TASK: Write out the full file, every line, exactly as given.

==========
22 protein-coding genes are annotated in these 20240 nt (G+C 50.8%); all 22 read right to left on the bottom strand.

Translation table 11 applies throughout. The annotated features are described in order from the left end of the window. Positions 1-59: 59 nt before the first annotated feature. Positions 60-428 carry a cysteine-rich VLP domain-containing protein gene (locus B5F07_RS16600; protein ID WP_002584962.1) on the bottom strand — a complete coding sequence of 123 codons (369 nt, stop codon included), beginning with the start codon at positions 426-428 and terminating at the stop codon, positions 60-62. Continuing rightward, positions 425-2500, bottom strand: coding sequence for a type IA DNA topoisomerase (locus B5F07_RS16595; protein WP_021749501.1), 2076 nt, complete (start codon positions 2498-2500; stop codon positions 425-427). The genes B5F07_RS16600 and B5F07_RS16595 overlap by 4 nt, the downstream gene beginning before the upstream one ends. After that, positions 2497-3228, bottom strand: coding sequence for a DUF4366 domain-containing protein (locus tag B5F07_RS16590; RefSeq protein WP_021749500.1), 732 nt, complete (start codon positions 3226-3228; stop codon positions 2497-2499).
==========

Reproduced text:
22 protein-coding genes are annotated in these 20240 nt (G+C 50.8%); all 22 read right to left on the bottom strand.

Translation table 11 applies throughout. The annotated features are described in order from the left end of the window. Positions 1-59: 59 nt before the first annotated feature. Positions 60-428 carry a cysteine-rich VLP domain-containing protein gene (locus B5F07_RS16600; protein ID WP_002584962.1) on the bottom strand — a complete coding sequence of 123 codons (369 nt, stop codon included), beginning with the start codon at positions 426-428 and terminating at the stop codon, positions 60-62. Continuing rightward, positions 425-2500, bottom strand: coding sequence for a type IA DNA topoisomerase (locus B5F07_RS16595; protein WP_021749501.1), 2076 nt, complete (start codon positions 2498-2500; stop codon positions 425-427). The genes B5F07_RS16600 and B5F07_RS16595 overlap by 4 nt, the downstream gene beginning before the upstream one ends. After that, positions 2497-3228, bottom strand: coding sequence for a DUF4366 domain-containing protein (locus tag B5F07_RS16590; RefSeq protein WP_021749500.1), 732 nt, complete (start codon positions 3226-3228; stop codon positions 2497-2499).